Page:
Mercy Hospital Fire
A fire in the mental ward of Mercy Hospital in Davenport, Iowa killed 41 people today.
"The flames spread rapidly through the 60-year-old brick structure, one of four buildings comprising this eastern Iowa city's largest hospital," reported The Oakland Tribune on January 7, 1950.
"Screams of the trapped women spread the alarm. Aid was sent at once from the nearby five-story main Mercy Hospital building, and 14 fire companies came immediately. As the flames swept upward, the scene became one of horror. The women patients, many of them infirm of both body and mind, beat against the barred windows and screamed their terror. Some fainted away into the smoke and flame," continued The Oakland Tribune. The fire raged for several hours before firefighters were able to get it under control.
On this day, in the early morning, in 1950 a fire broke out in the Mercy Hospital in Davenport, IA. The fire was noticed by a night nurse making rounds when she noticed smoke in the courtyard and then found the St. Elizabeth mental ward in flames.
All of the victims that were trapped, 65 in all, were mentally ill and most unable to make valid attempts of escape.
The rooms were secured with wire mesh and bars for keeping the patients in their rooms and the ward. The screams of women could be heard as rescue attempts were made, but due to the progression of the fire, most were futile.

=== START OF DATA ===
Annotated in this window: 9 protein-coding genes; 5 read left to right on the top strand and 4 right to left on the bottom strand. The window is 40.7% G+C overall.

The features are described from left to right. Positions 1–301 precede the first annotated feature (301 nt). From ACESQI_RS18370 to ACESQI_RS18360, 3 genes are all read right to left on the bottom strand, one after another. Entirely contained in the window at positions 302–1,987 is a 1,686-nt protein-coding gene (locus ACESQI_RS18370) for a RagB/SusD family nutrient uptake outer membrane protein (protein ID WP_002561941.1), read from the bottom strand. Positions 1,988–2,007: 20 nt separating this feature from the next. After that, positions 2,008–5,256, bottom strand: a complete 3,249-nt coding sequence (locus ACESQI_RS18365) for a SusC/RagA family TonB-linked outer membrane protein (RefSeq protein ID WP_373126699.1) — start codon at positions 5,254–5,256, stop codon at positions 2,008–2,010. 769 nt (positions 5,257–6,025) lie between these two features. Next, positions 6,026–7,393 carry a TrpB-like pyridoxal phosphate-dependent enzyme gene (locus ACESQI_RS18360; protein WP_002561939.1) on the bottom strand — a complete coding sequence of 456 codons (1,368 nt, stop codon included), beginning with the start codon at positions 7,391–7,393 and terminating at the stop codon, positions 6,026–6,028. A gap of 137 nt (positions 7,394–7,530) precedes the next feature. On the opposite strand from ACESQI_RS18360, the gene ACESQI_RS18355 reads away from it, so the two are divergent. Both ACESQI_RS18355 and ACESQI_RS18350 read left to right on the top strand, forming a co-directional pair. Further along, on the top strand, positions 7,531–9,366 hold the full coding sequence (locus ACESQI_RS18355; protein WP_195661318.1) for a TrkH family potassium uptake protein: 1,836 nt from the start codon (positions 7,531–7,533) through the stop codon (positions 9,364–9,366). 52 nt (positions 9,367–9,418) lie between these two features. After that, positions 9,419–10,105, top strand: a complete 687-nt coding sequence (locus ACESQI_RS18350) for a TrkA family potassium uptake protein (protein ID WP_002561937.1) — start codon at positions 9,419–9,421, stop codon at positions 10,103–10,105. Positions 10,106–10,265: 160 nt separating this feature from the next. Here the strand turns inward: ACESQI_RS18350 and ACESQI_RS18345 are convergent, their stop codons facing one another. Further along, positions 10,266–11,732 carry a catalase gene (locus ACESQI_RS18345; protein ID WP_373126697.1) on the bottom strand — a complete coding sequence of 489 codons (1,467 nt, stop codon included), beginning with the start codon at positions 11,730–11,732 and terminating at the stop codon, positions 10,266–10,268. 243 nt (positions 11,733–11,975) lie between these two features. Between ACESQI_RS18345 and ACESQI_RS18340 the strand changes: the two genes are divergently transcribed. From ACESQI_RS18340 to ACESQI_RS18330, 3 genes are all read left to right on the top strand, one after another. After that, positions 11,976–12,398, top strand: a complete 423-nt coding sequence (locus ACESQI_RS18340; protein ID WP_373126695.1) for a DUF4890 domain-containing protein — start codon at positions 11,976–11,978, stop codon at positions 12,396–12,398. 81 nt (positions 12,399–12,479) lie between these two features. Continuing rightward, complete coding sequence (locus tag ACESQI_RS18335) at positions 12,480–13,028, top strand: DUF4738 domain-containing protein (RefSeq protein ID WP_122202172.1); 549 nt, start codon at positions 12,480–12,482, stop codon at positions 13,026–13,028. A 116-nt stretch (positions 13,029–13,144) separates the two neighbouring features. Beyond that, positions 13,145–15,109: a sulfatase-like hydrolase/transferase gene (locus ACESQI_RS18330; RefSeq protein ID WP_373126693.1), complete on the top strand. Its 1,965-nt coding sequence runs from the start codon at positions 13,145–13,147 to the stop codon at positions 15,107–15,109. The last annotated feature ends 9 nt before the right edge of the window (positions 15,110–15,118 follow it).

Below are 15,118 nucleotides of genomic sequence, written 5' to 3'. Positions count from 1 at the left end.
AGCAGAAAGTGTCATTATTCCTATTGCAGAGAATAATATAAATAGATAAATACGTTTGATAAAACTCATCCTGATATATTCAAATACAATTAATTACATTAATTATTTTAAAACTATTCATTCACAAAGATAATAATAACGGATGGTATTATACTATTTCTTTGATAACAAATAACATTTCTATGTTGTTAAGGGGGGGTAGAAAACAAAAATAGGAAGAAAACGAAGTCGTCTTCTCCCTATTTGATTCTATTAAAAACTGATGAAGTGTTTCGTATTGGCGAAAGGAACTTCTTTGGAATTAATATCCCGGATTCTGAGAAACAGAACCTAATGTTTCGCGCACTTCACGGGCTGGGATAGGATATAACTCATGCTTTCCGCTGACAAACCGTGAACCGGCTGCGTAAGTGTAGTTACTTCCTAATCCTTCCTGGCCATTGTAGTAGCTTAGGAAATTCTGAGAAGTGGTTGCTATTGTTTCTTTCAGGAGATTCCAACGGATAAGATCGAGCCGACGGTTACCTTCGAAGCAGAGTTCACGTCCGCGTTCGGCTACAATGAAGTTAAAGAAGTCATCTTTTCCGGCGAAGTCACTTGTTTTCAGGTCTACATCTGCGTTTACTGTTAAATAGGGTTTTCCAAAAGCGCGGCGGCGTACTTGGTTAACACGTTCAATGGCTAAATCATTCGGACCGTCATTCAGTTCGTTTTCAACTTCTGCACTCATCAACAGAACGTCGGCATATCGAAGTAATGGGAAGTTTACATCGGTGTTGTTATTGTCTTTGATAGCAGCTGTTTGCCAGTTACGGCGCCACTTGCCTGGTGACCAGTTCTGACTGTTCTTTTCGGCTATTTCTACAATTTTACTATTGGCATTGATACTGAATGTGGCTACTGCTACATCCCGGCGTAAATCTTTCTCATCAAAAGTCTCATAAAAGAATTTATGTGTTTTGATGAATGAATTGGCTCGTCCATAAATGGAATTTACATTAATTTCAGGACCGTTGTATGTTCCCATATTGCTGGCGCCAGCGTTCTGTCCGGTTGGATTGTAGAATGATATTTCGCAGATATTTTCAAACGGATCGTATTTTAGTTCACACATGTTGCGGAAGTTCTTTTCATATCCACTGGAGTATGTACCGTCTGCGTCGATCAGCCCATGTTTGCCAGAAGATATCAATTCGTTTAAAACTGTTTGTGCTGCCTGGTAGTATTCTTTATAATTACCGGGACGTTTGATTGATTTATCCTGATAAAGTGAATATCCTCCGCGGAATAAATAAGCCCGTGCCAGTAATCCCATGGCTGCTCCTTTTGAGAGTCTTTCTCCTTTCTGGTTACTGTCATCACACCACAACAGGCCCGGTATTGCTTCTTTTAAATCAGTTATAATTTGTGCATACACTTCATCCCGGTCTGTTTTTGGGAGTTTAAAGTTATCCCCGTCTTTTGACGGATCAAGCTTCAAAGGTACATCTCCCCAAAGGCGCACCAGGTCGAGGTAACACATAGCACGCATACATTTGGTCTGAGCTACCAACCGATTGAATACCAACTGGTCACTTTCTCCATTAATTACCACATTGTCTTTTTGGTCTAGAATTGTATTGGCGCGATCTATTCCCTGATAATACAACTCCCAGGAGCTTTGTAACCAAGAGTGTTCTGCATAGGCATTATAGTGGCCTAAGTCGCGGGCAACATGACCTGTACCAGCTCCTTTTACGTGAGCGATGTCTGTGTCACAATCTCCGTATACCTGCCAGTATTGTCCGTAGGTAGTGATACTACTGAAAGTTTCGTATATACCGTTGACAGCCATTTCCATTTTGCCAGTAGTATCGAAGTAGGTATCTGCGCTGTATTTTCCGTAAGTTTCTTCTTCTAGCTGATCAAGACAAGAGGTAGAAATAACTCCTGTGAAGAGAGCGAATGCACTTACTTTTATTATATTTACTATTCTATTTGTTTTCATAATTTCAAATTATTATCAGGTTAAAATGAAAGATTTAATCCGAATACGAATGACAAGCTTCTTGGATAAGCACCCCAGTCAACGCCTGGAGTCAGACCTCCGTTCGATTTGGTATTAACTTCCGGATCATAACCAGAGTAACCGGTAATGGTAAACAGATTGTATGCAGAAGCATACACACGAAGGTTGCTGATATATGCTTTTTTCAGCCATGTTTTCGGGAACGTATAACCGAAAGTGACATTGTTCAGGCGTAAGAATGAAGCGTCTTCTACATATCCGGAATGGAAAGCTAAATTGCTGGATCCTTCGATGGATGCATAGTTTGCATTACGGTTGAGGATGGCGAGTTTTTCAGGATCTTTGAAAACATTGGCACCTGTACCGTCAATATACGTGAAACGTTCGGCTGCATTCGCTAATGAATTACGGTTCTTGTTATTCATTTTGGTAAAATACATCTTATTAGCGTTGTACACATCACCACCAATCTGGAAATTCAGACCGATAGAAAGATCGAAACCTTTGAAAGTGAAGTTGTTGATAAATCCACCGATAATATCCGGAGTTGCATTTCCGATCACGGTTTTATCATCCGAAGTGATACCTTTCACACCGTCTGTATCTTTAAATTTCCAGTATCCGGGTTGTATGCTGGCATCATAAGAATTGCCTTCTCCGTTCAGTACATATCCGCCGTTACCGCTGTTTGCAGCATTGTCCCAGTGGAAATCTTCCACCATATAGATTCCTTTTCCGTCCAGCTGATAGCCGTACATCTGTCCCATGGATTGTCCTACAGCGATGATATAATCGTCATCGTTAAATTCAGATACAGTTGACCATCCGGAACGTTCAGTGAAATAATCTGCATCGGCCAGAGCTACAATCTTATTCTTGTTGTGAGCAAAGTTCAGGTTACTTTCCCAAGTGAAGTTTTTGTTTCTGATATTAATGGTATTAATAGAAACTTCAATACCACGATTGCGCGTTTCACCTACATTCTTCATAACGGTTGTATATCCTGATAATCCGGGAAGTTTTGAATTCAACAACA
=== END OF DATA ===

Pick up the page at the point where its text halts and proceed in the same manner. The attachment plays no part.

Thirty-one women were known to have died and six others were presumed dead in a fire which swept a mental hospital here early today.
Ten hours after the blaze started, Coroner C. H. WILDMAN said the bodies of 31 women had been recovered and six other patients were missing and almost certain to be dead in the ruins.
The sister superior of the hospital said 31 other patients had been treated for burns or injuries, accounting for the 65 women and three men known to have been in the building.
The path to safety for many of the patients was blocked by barred windows.
Except for a nurse's aide, all the dead and missing were patients.
They were asleep in the three-story St. Elizabeth's ward building of Mercy hospital when the flames broke out at 2 a.m.
It was 2 a.m. and cold; the thermometer stood at 19°. In the hushed buildings of Mercy Hospital in Davenport, Iowa, nurses worked at the desks, hurried soundlessly down hushed corridors on errands of the deep night. A nurse paused at a window, glanced out into the darkness, caught her breath in horror; thin patches of snow in the yard were lighted with the red glare of flames. She raced down the corridor to spread the alarm. As she did, the hospital's St. Elizabeth mental ward, a 60-year-old frame building, was spewing smoke and flame. Trapped in its rooms and wards were 65 women and three men, all of them insane or suffering the gentle irrationality of senility.